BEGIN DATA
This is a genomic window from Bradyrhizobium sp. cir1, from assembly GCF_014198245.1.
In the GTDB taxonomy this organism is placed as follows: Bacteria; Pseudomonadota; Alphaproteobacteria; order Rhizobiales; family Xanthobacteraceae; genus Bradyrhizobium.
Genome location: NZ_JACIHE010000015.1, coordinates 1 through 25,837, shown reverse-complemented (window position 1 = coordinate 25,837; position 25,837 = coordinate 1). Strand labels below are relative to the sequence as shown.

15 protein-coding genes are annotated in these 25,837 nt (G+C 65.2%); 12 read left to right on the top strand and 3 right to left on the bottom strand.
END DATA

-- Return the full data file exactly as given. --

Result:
This is a genomic window from Bradyrhizobium sp. cir1, from assembly GCF_014198245.1.
In the GTDB taxonomy this organism is placed as follows: Bacteria; Pseudomonadota; Alphaproteobacteria; order Rhizobiales; family Xanthobacteraceae; genus Bradyrhizobium.
Genome location: NZ_JACIHE010000015.1, coordinates 1 through 25,837, shown reverse-complemented (window position 1 = coordinate 25,837; position 25,837 = coordinate 1). Strand labels below are relative to the sequence as shown.

15 protein-coding genes are annotated in these 25,837 nt (G+C 65.2%); 12 read left to right on the top strand and 3 right to left on the bottom strand.